Ethiopians and Eritreans at Home at MUM

Walking through the McLaughlin Building, home of the School of Computer Science and Mathematics at Maharishi University of Management, you meet students with a rich diversity of cultural and ethnic backgrounds. While more than 40 nationalities are usually represented in the MSCS program on-campus at any given time, it becomes apparent that there are more Ethiopians than any other nationality represented. In fact, since our MSCS program began in 1996, the largest number of graduates come from Ethiopia. Out of 1205 graduates, 289 are Ethiopian. Among currently enrolled students on-campus and doing internships around the U.S., Ethiopians are also the largest group represented with 155.

Why do so many Ethiopians come to the US for graduate school?

According to Sundus Yousuf, who first got interested in computers in Ethiopia at age 10, and is currently doing his curricular practical training internship in the Research Information Systems Department at the University of Iowa, “It’s the American Dream. The USA gives this world image that it’s such a great country and that anyone can be successful if they work hard enough.”

Professionally, Sundus would like to work his way up from small organizations involved in software development, and then take another step to larger innovative IT organizations. Next, he hopes to earn a PhD, so that he can contribute to research related to Artificial Intelligence or the IBM Smarter Planet®.

Why attend MUM in particular?

Sundus transferred to MUM from another U.S. university when he didn’t see his goals being achievable at that university.

“The attraction of MUM was that:

  • It is made up of people from almost every nation, tribe, and region of the world. MUM is the most diverse university that I have come across. Study at MUM gives international students the chance not only to experience American culture, but to meet people from every corner of the world.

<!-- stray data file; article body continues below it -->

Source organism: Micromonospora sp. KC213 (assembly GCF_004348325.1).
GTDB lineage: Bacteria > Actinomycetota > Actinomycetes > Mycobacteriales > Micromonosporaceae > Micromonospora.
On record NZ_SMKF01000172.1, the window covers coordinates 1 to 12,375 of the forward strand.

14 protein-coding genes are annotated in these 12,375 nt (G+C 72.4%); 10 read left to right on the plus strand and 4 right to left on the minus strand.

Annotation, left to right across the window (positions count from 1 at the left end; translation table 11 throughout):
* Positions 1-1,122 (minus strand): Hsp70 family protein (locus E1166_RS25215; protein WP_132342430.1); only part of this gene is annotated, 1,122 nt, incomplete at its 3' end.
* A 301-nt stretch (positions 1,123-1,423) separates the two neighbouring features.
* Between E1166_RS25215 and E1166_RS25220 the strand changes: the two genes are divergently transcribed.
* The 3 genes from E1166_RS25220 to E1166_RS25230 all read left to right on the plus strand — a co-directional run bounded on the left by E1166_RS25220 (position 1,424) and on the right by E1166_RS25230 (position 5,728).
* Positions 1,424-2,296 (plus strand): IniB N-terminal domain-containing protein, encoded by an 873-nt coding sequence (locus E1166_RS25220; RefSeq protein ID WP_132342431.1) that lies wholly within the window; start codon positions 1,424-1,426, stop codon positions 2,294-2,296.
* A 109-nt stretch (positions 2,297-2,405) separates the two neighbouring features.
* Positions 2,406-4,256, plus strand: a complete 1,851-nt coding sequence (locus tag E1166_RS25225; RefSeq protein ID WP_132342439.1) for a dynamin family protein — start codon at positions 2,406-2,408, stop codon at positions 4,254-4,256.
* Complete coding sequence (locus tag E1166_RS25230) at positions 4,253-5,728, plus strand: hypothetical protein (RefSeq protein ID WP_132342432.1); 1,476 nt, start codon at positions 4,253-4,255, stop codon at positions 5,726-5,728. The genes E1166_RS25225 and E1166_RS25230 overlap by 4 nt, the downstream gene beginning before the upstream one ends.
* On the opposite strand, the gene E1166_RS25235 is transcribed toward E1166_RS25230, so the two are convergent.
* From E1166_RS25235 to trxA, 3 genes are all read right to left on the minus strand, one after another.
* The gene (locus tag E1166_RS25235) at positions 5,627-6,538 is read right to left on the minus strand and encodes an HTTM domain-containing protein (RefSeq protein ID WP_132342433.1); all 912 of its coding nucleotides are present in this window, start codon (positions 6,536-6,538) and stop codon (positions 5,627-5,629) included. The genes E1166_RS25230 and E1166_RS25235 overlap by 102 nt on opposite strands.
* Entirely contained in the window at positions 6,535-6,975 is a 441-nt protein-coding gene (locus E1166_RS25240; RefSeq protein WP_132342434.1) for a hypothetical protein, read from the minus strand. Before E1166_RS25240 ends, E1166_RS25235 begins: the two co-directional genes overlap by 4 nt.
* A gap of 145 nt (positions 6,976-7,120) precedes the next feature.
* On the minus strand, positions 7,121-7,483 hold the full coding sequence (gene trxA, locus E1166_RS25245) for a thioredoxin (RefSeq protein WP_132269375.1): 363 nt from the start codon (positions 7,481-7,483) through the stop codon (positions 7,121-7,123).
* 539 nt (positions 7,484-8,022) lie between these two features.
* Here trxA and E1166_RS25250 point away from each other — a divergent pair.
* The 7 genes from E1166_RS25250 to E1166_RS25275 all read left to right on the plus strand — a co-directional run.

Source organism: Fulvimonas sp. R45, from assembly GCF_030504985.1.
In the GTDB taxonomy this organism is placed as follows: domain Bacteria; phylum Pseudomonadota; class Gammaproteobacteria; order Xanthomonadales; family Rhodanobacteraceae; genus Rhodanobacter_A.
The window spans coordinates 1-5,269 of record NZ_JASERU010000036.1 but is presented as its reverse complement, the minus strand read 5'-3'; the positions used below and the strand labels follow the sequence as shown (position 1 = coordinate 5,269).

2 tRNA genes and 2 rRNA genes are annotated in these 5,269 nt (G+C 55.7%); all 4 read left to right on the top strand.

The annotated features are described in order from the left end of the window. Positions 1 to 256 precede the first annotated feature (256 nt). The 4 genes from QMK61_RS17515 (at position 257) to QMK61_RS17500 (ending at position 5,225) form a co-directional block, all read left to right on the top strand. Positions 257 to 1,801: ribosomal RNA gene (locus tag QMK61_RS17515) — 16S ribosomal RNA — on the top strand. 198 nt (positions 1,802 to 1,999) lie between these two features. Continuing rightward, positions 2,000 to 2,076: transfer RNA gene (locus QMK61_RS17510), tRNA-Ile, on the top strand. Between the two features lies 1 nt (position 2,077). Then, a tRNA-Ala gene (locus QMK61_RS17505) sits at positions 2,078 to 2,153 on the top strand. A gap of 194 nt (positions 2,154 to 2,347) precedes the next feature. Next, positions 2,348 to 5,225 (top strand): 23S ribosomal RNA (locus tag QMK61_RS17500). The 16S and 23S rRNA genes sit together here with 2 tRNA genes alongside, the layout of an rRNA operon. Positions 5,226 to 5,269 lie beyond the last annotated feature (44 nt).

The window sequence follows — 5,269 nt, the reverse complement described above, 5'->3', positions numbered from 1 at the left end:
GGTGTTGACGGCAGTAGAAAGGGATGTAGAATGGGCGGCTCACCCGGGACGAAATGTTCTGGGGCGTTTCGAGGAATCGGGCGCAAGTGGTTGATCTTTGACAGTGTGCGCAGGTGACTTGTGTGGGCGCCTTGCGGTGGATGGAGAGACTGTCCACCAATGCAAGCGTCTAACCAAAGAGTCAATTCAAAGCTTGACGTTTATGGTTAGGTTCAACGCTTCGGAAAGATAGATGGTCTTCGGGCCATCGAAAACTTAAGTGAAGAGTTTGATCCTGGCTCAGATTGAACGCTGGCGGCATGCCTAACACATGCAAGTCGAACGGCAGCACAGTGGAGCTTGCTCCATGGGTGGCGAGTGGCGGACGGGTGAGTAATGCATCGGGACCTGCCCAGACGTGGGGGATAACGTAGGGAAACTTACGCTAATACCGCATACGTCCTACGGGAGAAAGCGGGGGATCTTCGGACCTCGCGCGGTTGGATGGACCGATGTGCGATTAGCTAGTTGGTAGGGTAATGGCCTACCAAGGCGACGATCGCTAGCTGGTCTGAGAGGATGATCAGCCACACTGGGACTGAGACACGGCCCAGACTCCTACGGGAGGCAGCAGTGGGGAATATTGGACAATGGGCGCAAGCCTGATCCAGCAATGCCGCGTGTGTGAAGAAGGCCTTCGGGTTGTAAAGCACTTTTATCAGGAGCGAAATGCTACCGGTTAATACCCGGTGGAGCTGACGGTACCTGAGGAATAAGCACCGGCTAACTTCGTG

• Another undeniable reason is the financial support that the school provides for its esteemed international students. This is a very big plus for any international student as it gives us the chance to explore our limits without any financial boundaries.
  • Last, but definitely not least, is the employability record and reputation the school has developed among the U.S. Fortune 500 IT companies. It’s every student’s dream to be employed in any of these companies, and to put their knowledge to the ultimate test by practicing it in the real world.”

What pleases you the most in your experience at MUM?

“Because classes are on the block system, we study one course a month, and then change. This is great because you never get bored or feel unsatisfied in a class for an extended period of time. The environment is very calm and peaceful, and this helps you focus deeply, achieve your daily assignments, and fulfill your dreams. The courses offered in my program are well tailored to the current era of technology, which is a very good thing, since technology is evolving so rapidly.

What advice would you give software developers for success and satisfaction in life?

“What was yesterday is not today and will not be tomorrow, so keep yourself up-to-date on the latest technologies to stay in the game. One more thing—knowing what you need to know matters, whether you’re just starting out as a software developer (or planning to become one), so make a good commitment to it. MUM’s Computer Professionals education system is wonderful. The courses offered are up-to-dateespecially the two-week seminar courses, which play a big role in keeping us current. Moreover, the practice of the Transcendental Meditation® technique is integrated with the education system, which gives us a clear vision of the road ahead.

Eritrean students and graduates 2013.

Along with the Ethiopian students, in recent years we have seen a steady growth in the Eritrean student population. This is understandable when you consider that Ethiopians and Eritreans share a common border in East Africa, have similar climates, languages and traditions, and both have high quality undergraduate computer science education. There are currently 15 Eritrean students in the MSCS program, and the 2013 outstanding graduate is Eritrean. Students from both countries enjoy each other’s company, whether it’s on the football (soccer) field or in a group posing for a photograph.